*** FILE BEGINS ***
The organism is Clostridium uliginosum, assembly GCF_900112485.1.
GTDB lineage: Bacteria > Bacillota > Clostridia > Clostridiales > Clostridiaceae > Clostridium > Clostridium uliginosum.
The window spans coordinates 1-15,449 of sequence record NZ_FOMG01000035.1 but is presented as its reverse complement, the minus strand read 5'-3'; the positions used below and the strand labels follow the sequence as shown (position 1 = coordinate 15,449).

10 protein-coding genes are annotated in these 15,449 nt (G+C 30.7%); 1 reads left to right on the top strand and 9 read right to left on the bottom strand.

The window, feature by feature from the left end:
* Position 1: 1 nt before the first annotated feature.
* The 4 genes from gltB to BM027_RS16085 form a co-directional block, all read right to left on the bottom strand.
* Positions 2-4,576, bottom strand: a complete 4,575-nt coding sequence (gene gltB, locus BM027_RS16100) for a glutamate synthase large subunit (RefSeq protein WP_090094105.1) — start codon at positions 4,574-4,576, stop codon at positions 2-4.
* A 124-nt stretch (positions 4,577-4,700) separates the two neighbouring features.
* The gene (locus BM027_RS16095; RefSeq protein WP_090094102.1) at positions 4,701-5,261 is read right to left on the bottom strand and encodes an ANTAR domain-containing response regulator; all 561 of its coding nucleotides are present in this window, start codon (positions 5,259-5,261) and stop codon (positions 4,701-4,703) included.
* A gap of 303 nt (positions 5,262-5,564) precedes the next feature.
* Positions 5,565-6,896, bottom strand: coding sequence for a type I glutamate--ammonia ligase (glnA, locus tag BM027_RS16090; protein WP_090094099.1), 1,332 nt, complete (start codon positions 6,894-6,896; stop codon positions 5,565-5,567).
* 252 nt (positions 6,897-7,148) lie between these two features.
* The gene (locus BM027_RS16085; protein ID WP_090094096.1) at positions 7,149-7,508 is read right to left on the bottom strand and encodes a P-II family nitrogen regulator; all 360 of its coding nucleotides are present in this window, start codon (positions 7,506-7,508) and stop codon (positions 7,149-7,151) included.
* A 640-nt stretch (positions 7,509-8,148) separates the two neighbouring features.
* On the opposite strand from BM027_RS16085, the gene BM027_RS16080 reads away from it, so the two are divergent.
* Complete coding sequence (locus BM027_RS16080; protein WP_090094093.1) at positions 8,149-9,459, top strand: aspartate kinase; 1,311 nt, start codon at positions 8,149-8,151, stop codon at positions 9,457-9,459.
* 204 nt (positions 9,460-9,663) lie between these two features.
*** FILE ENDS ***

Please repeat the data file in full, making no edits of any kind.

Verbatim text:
The organism is Clostridium uliginosum, assembly GCF_900112485.1.
GTDB lineage: Bacteria > Bacillota > Clostridia > Clostridiales > Clostridiaceae > Clostridium > Clostridium uliginosum.
The window spans coordinates 1-15,449 of sequence record NZ_FOMG01000035.1 but is presented as its reverse complement, the minus strand read 5'-3'; the positions used below and the strand labels follow the sequence as shown (position 1 = coordinate 15,449).

10 protein-coding genes are annotated in these 15,449 nt (G+C 30.7%); 1 reads left to right on the top strand and 9 read right to left on the bottom strand.

The window, feature by feature from the left end:
* Position 1: 1 nt before the first annotated feature.
* The 4 genes from gltB to BM027_RS16085 form a co-directional block, all read right to left on the bottom strand.
* Positions 2-4,576, bottom strand: a complete 4,575-nt coding sequence (gene gltB, locus BM027_RS16100) for a glutamate synthase large subunit (RefSeq protein WP_090094105.1) — start codon at positions 4,574-4,576, stop codon at positions 2-4.
* A 124-nt stretch (positions 4,577-4,700) separates the two neighbouring features.
* The gene (locus BM027_RS16095; RefSeq protein WP_090094102.1) at positions 4,701-5,261 is read right to left on the bottom strand and encodes an ANTAR domain-containing response regulator; all 561 of its coding nucleotides are present in this window, start codon (positions 5,259-5,261) and stop codon (positions 4,701-4,703) included.
* A gap of 303 nt (positions 5,262-5,564) precedes the next feature.
* Positions 5,565-6,896, bottom strand: coding sequence for a type I glutamate--ammonia ligase (glnA, locus tag BM027_RS16090; protein WP_090094099.1), 1,332 nt, complete (start codon positions 6,894-6,896; stop codon positions 5,565-5,567).
* 252 nt (positions 6,897-7,148) lie between these two features.
* The gene (locus BM027_RS16085; protein ID WP_090094096.1) at positions 7,149-7,508 is read right to left on the bottom strand and encodes a P-II family nitrogen regulator; all 360 of its coding nucleotides are present in this window, start codon (positions 7,506-7,508) and stop codon (positions 7,149-7,151) included.
* A 640-nt stretch (positions 7,509-8,148) separates the two neighbouring features.
* On the opposite strand from BM027_RS16085, the gene BM027_RS16080 reads away from it, so the two are divergent.
* Complete coding sequence (locus BM027_RS16080; protein WP_090094093.1) at positions 8,149-9,459, top strand: aspartate kinase; 1,311 nt, start codon at positions 8,149-8,151, stop codon at positions 9,457-9,459.
* 204 nt (positions 9,460-9,663) lie between these two features.